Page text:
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Westwood feeling right at home at Honda

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PALM BEACH GARDENS, Fla. – Lee Westwood didn’t take long fitting in here in his new hometown.

The tee sheets at the Honda Classic might identify him as being from Worksop, England, but when he stepped to the 17th tee in the Bear Trap late Saturday afternoon he was boisterously welcomed as a Yank.

He was introduced there as Palm Beach Gardens’ own Lee Westwood.

“A bigger cheer goes up than when it’s Worksop, that’s for sure,” Westwood said.

Westwood is making himself at home more quickly than anyone back in England could have imagined. Just five days ago, he moved his family into their new 15,000-square-foot mansion at Old Palm Golf Club just down the road from PGA National’s Champion Course. He moved into position to win his new hometown event with an even-par 70 Saturday in windy, trying conditions.


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At 6-under-par 204, Westwood is just two shots behind the co-leaders, Luke Guthrie and Michael Thompson.

Westwood was asked if winning a PGA Tour event in his new backyard would make it special. He said winning anywhere in the United States would make it special.

“I’ve got 40 career wins and only two in the United States,” Westwood said. “So, I need to try to change that.”

That was one of Westwood’s motivations in moving to the United States. He has 22 European Tour titles, 17 other professional titles around the world, but his only PGA Tour titles came at the Freeport McDermott Classic in ’98 and at the St. Jude Classic in 2010.

Mostly, Westwood wants to win his first major championship, and three of the four majors are played in the United States. With his 40th birthday looming this year (April 24), Westwood made the major commitment to move his wife, Laurae, and their two children to South Florida.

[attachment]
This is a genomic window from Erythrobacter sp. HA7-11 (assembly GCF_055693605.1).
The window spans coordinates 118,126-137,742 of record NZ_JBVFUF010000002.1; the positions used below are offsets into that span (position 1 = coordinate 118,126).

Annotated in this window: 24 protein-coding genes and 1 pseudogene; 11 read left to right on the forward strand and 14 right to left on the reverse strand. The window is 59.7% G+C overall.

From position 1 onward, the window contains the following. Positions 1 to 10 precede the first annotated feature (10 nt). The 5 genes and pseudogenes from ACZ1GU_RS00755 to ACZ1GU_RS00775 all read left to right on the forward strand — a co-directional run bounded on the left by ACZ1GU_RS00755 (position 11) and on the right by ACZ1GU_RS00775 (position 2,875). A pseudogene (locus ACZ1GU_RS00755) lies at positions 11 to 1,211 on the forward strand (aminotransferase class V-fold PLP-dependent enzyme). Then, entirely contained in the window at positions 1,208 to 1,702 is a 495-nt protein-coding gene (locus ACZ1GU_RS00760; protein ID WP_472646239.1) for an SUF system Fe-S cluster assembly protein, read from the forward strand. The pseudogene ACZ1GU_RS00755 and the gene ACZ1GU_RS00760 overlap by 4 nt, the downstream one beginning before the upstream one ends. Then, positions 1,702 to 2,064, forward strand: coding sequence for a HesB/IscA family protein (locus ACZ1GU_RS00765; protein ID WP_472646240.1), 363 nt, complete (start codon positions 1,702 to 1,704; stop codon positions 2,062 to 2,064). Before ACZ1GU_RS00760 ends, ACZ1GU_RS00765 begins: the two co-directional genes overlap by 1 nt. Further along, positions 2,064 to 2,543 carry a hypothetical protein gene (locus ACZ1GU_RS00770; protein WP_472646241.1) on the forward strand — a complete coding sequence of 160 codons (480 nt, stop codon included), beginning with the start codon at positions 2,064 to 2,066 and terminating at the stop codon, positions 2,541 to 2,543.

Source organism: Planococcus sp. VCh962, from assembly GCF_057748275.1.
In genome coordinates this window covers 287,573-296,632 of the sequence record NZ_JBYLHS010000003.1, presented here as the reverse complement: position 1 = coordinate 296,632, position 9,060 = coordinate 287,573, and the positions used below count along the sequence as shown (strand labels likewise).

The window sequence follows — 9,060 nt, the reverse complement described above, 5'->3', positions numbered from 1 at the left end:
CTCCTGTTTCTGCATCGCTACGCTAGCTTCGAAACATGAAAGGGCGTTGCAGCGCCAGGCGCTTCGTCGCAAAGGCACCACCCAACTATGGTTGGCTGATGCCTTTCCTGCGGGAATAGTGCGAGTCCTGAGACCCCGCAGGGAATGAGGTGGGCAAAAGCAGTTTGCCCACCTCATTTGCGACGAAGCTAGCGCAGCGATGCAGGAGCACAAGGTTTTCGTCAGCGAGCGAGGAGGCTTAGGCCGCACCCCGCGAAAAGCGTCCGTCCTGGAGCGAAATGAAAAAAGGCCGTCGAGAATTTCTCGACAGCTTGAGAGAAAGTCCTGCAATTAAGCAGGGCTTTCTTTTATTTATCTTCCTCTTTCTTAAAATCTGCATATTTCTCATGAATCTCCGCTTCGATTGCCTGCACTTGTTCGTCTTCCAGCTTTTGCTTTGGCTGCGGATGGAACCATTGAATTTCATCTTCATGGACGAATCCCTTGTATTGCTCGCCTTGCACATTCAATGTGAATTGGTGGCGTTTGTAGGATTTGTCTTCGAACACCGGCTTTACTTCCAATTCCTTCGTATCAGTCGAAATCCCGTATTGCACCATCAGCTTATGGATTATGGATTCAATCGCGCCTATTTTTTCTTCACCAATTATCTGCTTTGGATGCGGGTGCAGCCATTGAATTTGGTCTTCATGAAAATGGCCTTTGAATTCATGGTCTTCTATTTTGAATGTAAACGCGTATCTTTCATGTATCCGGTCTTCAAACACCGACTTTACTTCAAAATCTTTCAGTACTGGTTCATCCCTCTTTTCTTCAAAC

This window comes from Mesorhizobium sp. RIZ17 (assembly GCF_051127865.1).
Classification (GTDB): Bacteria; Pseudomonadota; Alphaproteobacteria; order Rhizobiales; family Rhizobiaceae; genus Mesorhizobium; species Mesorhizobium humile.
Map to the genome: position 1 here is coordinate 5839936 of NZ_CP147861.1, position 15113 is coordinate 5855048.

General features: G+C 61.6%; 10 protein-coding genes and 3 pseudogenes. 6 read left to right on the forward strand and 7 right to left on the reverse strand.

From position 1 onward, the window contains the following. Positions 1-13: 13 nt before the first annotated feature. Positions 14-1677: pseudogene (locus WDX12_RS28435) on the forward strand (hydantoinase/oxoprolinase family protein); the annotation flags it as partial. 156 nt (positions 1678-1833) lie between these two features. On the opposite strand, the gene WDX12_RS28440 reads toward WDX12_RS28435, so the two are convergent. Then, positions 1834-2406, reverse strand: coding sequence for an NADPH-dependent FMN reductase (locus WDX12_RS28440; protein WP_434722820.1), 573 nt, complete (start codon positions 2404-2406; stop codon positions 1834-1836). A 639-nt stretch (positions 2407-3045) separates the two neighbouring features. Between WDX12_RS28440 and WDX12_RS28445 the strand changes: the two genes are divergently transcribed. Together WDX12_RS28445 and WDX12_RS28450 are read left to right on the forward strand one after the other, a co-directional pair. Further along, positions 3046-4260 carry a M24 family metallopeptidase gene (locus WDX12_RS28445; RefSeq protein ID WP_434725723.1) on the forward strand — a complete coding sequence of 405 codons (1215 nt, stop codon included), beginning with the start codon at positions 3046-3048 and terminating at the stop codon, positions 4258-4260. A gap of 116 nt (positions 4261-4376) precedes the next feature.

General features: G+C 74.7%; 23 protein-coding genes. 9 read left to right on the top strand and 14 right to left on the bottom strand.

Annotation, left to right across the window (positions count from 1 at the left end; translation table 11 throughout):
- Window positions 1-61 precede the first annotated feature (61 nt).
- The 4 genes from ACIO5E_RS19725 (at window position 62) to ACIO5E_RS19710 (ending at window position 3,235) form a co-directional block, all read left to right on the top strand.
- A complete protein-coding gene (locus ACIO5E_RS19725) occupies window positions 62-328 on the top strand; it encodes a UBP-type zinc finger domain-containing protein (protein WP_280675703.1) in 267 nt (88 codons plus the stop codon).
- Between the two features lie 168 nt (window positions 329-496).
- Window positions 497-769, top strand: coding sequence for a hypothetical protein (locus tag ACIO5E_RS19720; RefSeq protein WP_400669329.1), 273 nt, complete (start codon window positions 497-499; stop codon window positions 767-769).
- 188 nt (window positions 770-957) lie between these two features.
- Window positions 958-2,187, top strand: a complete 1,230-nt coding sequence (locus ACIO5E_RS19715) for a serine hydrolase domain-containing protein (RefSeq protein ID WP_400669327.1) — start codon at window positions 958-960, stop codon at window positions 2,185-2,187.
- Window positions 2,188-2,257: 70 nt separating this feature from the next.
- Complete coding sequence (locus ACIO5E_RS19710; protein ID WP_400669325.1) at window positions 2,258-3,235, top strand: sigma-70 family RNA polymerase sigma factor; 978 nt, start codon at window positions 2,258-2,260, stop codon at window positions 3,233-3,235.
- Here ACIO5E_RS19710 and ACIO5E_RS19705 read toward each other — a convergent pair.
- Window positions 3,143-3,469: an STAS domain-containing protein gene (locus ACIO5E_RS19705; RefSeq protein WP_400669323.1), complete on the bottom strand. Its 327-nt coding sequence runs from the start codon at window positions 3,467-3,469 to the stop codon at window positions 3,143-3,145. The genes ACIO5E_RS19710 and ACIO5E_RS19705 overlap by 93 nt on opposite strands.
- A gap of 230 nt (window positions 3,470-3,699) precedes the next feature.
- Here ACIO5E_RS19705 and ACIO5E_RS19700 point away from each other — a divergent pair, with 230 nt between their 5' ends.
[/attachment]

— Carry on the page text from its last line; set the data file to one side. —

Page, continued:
While Westwood worried how his 11-year-old son and 8-year-old daughter would take the news, he was pleasantly surprised by their reaction.

“Do you want to go and live by the sea and the sun by a beach?” Westwood asked them.

“Yeah,” they shouted.

Fourteen builders are still putting the finishing touches on Westwood’s mansion. His new home is just a mile from PGA National. Westwood has been driving his children to school this week.

“It’s nice to go home and sleep in your own bed, and sort of do the things you normally do,” Westwood said. “I’ve never had a chance to do that before because there has never been a tournament so close to my home in England.”

Westwood sold his home back in Worksop. He believed moving to the United States would help him win the big events he wants to win.

“I’ve been looking to move for a couple of years, just getting frustrated with the weather and winters in England, not being able to work as hard as I would like, really feeling too rusty,” Westwood said. “I wanted to come and live in the sunshine.”

South Florida has become a hot spot for Tour pros. Tiger Woods lives on Jupiter Island. Rory McIlroy moved to Palm Beach Gardens two months ago. Luke Donald, Dustin Johnson, Keegan Bradley and Rickie Fowler all have places down here.

“He sounds like he loves it here,” said Mike Kerr, Westwood’s caddie.

Westwood is considered one of the game’s best ball strikers, and he showed it, navigating his way around that difficult back nine at PGA National in Saturday’s blustery conditions. His even-par round felt better with just eight players breaking par in the third round.

Basically, Westwood fought his way back from a rough front nine. With back-to-back bogeys at the eighth and ninth, Westwood dropped back in the chase. He got himself into a tie for third with birdies at the 14th and 17th holes on a bogey-free back nine.

“It was a strong performance,” Kerr said. “He handled the wind and hit some very good shots.”

Westwood closed his round with a good par save at the last. Trying to reach the par-5 closing hole in two, he blew his shot over the right edge of the green and into the water. He was able to take a greenside drop and got up and down.

“I normally get a bit of stick for not having a short game, but I’ve chipped in twice this week and had a lot of sand saves and a lot of scrambling, like you need to do around this golf course. Maybe I'm turning that around.”

Westwood is hoping to turn around his record in the United States with a victory and build some momentum on the way to The Masters in six weeks.